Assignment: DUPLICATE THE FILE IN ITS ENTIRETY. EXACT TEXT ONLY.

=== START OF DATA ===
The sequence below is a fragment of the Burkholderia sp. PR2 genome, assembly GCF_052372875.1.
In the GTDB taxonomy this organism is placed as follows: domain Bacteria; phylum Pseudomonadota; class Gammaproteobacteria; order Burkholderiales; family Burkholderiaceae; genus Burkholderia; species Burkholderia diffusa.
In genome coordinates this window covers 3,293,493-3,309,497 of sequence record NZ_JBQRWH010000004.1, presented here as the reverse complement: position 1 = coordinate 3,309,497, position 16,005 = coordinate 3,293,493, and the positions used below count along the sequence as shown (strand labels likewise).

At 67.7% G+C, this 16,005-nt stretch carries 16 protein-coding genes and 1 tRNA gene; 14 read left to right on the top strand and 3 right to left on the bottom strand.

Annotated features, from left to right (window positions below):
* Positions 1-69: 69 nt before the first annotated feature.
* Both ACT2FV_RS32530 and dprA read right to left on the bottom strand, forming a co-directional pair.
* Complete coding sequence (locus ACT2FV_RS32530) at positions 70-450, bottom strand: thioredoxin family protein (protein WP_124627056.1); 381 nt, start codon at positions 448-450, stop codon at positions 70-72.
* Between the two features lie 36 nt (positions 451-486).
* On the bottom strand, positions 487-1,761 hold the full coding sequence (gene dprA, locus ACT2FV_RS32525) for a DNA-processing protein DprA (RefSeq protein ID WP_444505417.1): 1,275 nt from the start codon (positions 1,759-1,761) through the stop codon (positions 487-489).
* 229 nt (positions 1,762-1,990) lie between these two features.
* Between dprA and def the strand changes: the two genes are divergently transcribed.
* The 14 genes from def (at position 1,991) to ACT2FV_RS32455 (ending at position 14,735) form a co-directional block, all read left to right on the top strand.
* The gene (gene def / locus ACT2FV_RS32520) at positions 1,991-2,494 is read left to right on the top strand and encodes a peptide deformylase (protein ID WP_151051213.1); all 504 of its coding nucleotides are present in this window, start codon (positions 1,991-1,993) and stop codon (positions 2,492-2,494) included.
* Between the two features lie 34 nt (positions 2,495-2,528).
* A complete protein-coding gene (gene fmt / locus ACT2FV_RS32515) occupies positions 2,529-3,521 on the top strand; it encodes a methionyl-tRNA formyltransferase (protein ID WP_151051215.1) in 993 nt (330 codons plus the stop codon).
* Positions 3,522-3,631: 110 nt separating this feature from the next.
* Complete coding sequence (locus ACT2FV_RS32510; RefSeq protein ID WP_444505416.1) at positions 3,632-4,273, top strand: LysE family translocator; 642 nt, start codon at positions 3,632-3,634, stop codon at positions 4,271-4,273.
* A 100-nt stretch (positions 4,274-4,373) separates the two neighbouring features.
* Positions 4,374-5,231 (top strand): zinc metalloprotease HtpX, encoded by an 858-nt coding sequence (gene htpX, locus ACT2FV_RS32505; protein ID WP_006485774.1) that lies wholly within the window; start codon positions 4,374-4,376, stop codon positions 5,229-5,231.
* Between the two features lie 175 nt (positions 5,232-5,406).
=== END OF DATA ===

The sequence below is a fragment of the Burkholderia sp. PR2 genome, assembly GCF_052372875.1.
In the GTDB taxonomy this organism is placed as follows: domain Bacteria; phylum Pseudomonadota; class Gammaproteobacteria; order Burkholderiales; family Burkholderiaceae; genus Burkholderia; species Burkholderia diffusa.
In genome coordinates this window covers 3,293,493-3,309,497 of sequence record NZ_JBQRWH010000004.1, presented here as the reverse complement: position 1 = coordinate 3,309,497, position 16,005 = coordinate 3,293,493, and the positions used below count along the sequence as shown (strand labels likewise).

At 67.7% G+C, this 16,005-nt stretch carries 16 protein-coding genes and 1 tRNA gene; 14 read left to right on the top strand and 3 right to left on the bottom strand.

Annotated features, from left to right (window positions below):
* Positions 1-69: 69 nt before the first annotated feature.
* Both ACT2FV_RS32530 and dprA read right to left on the bottom strand, forming a co-directional pair.
* Complete coding sequence (locus ACT2FV_RS32530) at positions 70-450, bottom strand: thioredoxin family protein (protein WP_124627056.1); 381 nt, start codon at positions 448-450, stop codon at positions 70-72.
* Between the two features lie 36 nt (positions 451-486).
* On the bottom strand, positions 487-1,761 hold the full coding sequence (gene dprA, locus ACT2FV_RS32525) for a DNA-processing protein DprA (RefSeq protein ID WP_444505417.1): 1,275 nt from the start codon (positions 1,759-1,761) through the stop codon (positions 487-489).
* 229 nt (positions 1,762-1,990) lie between these two features.
* Between dprA and def the strand changes: the two genes are divergently transcribed.
* The 14 genes from def (at position 1,991) to ACT2FV_RS32455 (ending at position 14,735) form a co-directional block, all read left to right on the top strand.
* The gene (gene def / locus ACT2FV_RS32520) at positions 1,991-2,494 is read left to right on the top strand and encodes a peptide deformylase (protein ID WP_151051213.1); all 504 of its coding nucleotides are present in this window, start codon (positions 1,991-1,993) and stop codon (positions 2,492-2,494) included.
* Between the two features lie 34 nt (positions 2,495-2,528).
* A complete protein-coding gene (gene fmt / locus ACT2FV_RS32515) occupies positions 2,529-3,521 on the top strand; it encodes a methionyl-tRNA formyltransferase (protein ID WP_151051215.1) in 993 nt (330 codons plus the stop codon).
* Positions 3,522-3,631: 110 nt separating this feature from the next.
* Complete coding sequence (locus ACT2FV_RS32510; RefSeq protein ID WP_444505416.1) at positions 3,632-4,273, top strand: LysE family translocator; 642 nt, start codon at positions 3,632-3,634, stop codon at positions 4,271-4,273.
* A 100-nt stretch (positions 4,274-4,373) separates the two neighbouring features.
* Positions 4,374-5,231 (top strand): zinc metalloprotease HtpX, encoded by an 858-nt coding sequence (gene htpX, locus ACT2FV_RS32505; protein ID WP_006485774.1) that lies wholly within the window; start codon positions 4,374-4,376, stop codon positions 5,229-5,231.
* Between the two features lie 175 nt (positions 5,232-5,406).